Reply to Thread Bookmark Thread
Posts 1 to 33 of 33
  1. #1

    User Info Menu

    Hi,

    I'm starting to do more gigs with a quartet with drums and need an amp that is portable and something that has a warm tone that can really bring out the tone of my 1980 175. I was thinking about this princeton reverb online? Fender '68 Custom Princeton Reverb - musical instruments - by owner
    What do you guys think? I would prefer an amp that can maintain tone at all volumes. I have considered Henriksens and DV Marks but there's no used ones in my area and I'm someone who likes to try gear before purchasing.

    Thanks

  2.  

    The Jazz Guitar Chord Dictionary
     
  3. #2

    User Info Menu

    A Princeton is a good amp, that can sound great.

    You have to mind it's only a 2x 6V6 amp, that puts out only 12-15 watts before distortion. The Custom-series are voiced to break up even a little earlier. And, as it is a tube amp, it is pretty heavy. I think a Princeton is about or maybe even over the limit for an amp that you can carry comfortably in public transport for example.

    So two things to consider imho:
    - how loud is your quartet?
    - how would you transport your amp most of the time?

    For a quartet with drums, bass, piano and guitar in a quiet room where band volume stays modest, a Princeton reaches out and sounds great imho, especially when placed on the floor to get some more 'oomph' in the low end (it can sound a little boxy - it's a small amp with a 10"). But in a bar with a noisy audience you will soon get some hair on your tone, especially with a 175 with humbuckers. Now you either like that or not. Personally I have played a 70ies Princeton (Non-verb) with my 125 with P90 in noisy bars and liked it. I think the non-verbs have a little more headroom but it got raunchy in a pleasant way and the 10" gives more focus and less low-end which is good to cut through.
    Jazz, Funk, Soul & Boogaloo: My group | Listen to Hip Jazz a Go Go! | Jazz, Soul, Blues: Eva La Voix

  4. #3

    User Info Menu

    Your price range might help you get some good advice.

    Have you got a Guitar Center nearby? Their return policy for new or used gear can leave one with some nice options at no risk.

  5. #4

    User Info Menu

    Quote Originally Posted by 73Fender View Post
    Your price range might help you get some good advice.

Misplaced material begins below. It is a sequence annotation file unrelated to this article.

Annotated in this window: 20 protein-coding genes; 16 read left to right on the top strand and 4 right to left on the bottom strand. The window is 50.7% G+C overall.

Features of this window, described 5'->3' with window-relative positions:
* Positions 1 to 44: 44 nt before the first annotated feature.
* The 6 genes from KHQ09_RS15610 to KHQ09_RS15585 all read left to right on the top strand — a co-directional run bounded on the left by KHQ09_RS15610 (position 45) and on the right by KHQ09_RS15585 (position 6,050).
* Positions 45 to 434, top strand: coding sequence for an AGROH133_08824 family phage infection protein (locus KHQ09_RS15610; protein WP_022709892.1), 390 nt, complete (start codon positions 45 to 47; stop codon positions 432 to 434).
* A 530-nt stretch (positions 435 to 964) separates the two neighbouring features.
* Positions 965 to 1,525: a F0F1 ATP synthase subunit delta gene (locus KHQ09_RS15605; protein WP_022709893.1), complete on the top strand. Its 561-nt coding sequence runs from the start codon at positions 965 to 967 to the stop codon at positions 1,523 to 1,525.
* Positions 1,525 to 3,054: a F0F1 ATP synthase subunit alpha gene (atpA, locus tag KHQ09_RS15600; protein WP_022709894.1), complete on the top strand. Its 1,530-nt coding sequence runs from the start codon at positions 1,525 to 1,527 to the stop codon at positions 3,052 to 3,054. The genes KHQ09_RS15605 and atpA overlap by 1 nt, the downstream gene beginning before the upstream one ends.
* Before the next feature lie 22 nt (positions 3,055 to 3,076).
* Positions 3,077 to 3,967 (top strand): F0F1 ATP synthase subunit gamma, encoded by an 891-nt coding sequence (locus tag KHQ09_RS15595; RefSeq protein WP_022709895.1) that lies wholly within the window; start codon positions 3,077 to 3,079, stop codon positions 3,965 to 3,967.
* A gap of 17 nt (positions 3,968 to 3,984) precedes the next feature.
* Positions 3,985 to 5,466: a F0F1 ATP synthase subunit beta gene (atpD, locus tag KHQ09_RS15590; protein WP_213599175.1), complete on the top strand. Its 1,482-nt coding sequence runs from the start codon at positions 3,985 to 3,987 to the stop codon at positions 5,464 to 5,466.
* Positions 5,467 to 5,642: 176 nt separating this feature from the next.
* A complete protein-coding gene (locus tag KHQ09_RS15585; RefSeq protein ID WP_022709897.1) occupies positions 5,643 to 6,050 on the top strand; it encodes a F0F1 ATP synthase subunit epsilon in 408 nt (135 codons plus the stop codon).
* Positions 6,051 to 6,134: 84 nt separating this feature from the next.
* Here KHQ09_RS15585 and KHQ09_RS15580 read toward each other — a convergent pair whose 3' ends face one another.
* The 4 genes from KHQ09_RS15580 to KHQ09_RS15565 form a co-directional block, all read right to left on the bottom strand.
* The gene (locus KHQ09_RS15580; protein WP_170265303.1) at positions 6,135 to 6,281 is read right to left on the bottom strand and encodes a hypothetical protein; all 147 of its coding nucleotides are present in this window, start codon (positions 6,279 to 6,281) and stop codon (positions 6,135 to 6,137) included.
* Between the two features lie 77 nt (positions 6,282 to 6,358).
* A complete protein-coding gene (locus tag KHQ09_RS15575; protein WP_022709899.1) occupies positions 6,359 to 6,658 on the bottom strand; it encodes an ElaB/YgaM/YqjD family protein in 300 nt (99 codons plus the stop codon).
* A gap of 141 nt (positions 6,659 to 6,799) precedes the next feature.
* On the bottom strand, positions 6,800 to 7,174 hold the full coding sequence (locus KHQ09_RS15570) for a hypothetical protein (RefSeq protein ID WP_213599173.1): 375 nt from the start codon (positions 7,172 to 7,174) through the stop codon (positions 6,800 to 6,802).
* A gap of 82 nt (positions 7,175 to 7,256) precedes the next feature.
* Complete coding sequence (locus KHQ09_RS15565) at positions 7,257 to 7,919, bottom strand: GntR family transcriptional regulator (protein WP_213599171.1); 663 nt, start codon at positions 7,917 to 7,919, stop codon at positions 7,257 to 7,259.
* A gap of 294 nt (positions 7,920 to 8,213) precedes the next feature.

.

    Yep -- a budget always helps with gear recommendations, thanks! Tube amps are $300 - 3000 (plus) USD.

  6. #5

    User Info Menu

    That Princeton is only 12 watts and designed to breakup early, no clean headroom, and would not like a neck humbucker very much.
    Can't you find a new DV Mark DV Jazz 12 45 Watt 1x12 Jazz Combo somewhere with return options, it's affordable and should do the job.

  7. #6

    User Info Menu

    FWIW, I gig often with a tweed Deluxe. This has the same power output as the Princeton Reverb reissue. I never have difficulty in the wineries, microbreweries, clubs, auditoriums, etc., that I play.

    I think you would be pleased with the PR.

    PS: gigging Sunday; the band has requested that I use the tweed Deluxe.

  8. #7

    User Info Menu

    Have you been following the Tone Master threads?
    Build bridges, not walls.

  9. #8

    User Info Menu

    The Tone Masters look intriguing. Lawson Stone's TMTR sounds very nice.

  10. #9

    User Info Menu

    Quote Originally Posted by Greentone View Post
    FWIW, I gig often with a tweed Deluxe. This has the same power output as the Princeton Reverb reissue. I never have difficulty in the wineries, microbreweries, clubs, auditoriums, etc., that I play.

    I think you would be pleased with the PR
    I agree. I've been using a PRRI for the past three or four weeks when rehearsing with a local theater group. The amp can be carried comfortably and gets out on top of the brass and percussion. Highly recommended.

    Tony D.

  11. #10

    User Info Menu

    I have a vintage Blackface Princeton with a JBL D-110F and except for the loudest rooms, it does fine ( and that is with a neck humbucker!). If you need more clean headroom, a Deluxe Reverb will get you there (I actually replaced my Silverface Deluxe reverb with a Mesa 50 Caliber. It is the same weight as a Deluxe Reverb, around 45 pounds and has more clean headroom than I will ever need. And they are way cheaper).

    IMO, for jazz, a Princeton or Deluxe needs a speaker upgrade if you are using a hollowbody with a neck humbucker.
    .................................................. .......................................
    "When the chord changes, you should change" Joe Pass

  12. #11

    User Info Menu

    A Quilter at 20 lbs will outperform any reasonable weight tube amp. Tubes have become too expensive and unreliable. Save yourself some grief...I don,t mean to criticize the Princeton...Afine unit in its 60,s form... Not worth the trouble imho...mickmac

  13. #12
    Thanks for all your responses. I have a fairly low budget under 500. What do you guys think of DV Mark Jazz 12. Does it get loud enough. Will it be able to bring out the warm tone of my 175? I was considering Henriksen but their just too expensive even the old ones. How does the sound of a DV Mark Jazz 12 compare to a Henriksen?

  14. #13

    User Info Menu

    Quote Originally Posted by Skadiddle12 View Post